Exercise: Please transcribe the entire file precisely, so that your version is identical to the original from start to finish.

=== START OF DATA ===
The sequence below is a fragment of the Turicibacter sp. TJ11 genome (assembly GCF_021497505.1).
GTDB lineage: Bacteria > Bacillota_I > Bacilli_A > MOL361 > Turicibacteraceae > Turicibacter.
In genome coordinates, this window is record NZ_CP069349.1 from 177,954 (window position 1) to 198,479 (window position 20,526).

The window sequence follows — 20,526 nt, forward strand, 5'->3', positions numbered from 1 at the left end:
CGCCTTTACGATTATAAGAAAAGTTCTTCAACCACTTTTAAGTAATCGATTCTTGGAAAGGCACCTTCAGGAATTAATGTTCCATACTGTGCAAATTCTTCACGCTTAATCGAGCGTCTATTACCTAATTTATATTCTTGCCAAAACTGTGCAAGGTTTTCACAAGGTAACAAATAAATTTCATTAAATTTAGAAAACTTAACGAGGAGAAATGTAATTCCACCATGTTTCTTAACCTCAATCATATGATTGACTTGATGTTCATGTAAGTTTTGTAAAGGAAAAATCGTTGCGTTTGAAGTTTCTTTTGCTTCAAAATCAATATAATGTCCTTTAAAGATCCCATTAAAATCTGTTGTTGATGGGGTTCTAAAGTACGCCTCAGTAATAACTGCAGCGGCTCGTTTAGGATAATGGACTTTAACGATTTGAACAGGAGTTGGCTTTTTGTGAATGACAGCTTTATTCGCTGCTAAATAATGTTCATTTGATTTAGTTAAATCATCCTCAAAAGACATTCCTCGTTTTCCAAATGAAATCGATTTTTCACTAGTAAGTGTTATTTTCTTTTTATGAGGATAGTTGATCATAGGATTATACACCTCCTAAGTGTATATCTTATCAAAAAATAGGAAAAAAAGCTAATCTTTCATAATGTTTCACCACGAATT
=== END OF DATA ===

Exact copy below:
The sequence below is a fragment of the Turicibacter sp. TJ11 genome (assembly GCF_021497505.1).
GTDB lineage: Bacteria > Bacillota_I > Bacilli_A > MOL361 > Turicibacteraceae > Turicibacter.
In genome coordinates, this window is record NZ_CP069349.1 from 177,954 (window position 1) to 198,479 (window position 20,526).

The window sequence follows — 20,526 nt, forward strand, 5'->3', positions numbered from 1 at the left end:
CGCCTTTACGATTATAAGAAAAGTTCTTCAACCACTTTTAAGTAATCGATTCTTGGAAAGGCACCTTCAGGAATTAATGTTCCATACTGTGCAAATTCTTCACGCTTAATCGAGCGTCTATTACCTAATTTATATTCTTGCCAAAACTGTGCAAGGTTTTCACAAGGTAACAAATAAATTTCATTAAATTTAGAAAACTTAACGAGGAGAAATGTAATTCCACCATGTTTCTTAACCTCAATCATATGATTGACTTGATGTTCATGTAAGTTTTGTAAAGGAAAAATCGTTGCGTTTGAAGTTTCTTTTGCTTCAAAATCAATATAATGTCCTTTAAAGATCCCATTAAAATCTGTTGTTGATGGGGTTCTAAAGTACGCCTCAGTAATAACTGCAGCGGCTCGTTTAGGATAATGGACTTTAACGATTTGAACAGGAGTTGGCTTTTTGTGAATGACAGCTTTATTCGCTGCTAAATAATGTTCATTTGATTTAGTTAAATCATCCTCAAAAGACATTCCTCGTTTTCCAAATGAAATCGATTTTTCACTAGTAAGTGTTATTTTCTTTTTATGAGGATAGTTGATCATAGGATTATACACCTCCTAAGTGTATATCTTATCAAAAAATAGGAAAAAAAGCTAATCTTTCATAATGTTTCACCACGAATT